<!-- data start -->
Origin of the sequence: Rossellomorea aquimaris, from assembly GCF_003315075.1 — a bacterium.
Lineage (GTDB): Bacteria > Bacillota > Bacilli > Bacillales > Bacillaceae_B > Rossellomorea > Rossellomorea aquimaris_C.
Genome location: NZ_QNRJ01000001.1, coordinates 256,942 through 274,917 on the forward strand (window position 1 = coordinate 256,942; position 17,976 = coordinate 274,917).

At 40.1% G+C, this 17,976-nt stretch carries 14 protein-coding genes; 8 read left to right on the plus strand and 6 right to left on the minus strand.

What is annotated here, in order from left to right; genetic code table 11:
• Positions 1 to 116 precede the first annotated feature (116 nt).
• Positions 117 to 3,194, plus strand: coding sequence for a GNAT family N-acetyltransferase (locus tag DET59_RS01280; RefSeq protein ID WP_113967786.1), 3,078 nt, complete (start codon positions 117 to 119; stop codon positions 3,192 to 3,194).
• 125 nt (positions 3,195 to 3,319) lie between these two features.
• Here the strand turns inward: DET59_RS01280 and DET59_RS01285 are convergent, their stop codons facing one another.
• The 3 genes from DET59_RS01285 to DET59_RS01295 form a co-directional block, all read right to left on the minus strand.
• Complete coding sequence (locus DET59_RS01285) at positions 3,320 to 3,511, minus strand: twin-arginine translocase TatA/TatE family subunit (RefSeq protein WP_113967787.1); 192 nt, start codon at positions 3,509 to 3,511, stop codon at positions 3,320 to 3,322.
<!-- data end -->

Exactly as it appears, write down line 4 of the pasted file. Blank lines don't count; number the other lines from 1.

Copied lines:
At 40.1% G+C, this 17,976-nt stretch carries 14 protein-coding genes; 8 read left to right on the plus strand and 6 right to left on the minus strand.